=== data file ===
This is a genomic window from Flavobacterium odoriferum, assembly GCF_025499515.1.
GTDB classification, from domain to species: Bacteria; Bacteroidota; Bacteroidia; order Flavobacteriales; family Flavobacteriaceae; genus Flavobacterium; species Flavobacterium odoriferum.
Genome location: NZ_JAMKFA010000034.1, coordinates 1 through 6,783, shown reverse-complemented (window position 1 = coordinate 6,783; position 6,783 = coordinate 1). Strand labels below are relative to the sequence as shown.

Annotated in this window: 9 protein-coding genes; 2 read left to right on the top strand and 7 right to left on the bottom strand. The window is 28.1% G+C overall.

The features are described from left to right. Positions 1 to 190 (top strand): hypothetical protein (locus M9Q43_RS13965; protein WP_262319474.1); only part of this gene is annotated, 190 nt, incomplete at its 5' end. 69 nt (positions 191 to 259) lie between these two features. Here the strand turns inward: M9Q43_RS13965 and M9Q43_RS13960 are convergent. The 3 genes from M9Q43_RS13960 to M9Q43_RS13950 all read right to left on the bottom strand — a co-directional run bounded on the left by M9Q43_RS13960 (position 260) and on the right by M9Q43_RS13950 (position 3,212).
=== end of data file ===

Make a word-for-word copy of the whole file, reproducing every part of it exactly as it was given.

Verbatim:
This is a genomic window from Flavobacterium odoriferum, assembly GCF_025499515.1.
GTDB classification, from domain to species: Bacteria; Bacteroidota; Bacteroidia; order Flavobacteriales; family Flavobacteriaceae; genus Flavobacterium; species Flavobacterium odoriferum.
Genome location: NZ_JAMKFA010000034.1, coordinates 1 through 6,783, shown reverse-complemented (window position 1 = coordinate 6,783; position 6,783 = coordinate 1). Strand labels below are relative to the sequence as shown.

Annotated in this window: 9 protein-coding genes; 2 read left to right on the top strand and 7 right to left on the bottom strand. The window is 28.1% G+C overall.

The features are described from left to right. Positions 1 to 190 (top strand): hypothetical protein (locus M9Q43_RS13965; protein WP_262319474.1); only part of this gene is annotated, 190 nt, incomplete at its 5' end. 69 nt (positions 191 to 259) lie between these two features. Here the strand turns inward: M9Q43_RS13965 and M9Q43_RS13960 are convergent. The 3 genes from M9Q43_RS13960 to M9Q43_RS13950 all read right to left on the bottom strand — a co-directional run bounded on the left by M9Q43_RS13960 (position 260) and on the right by M9Q43_RS13950 (position 3,212).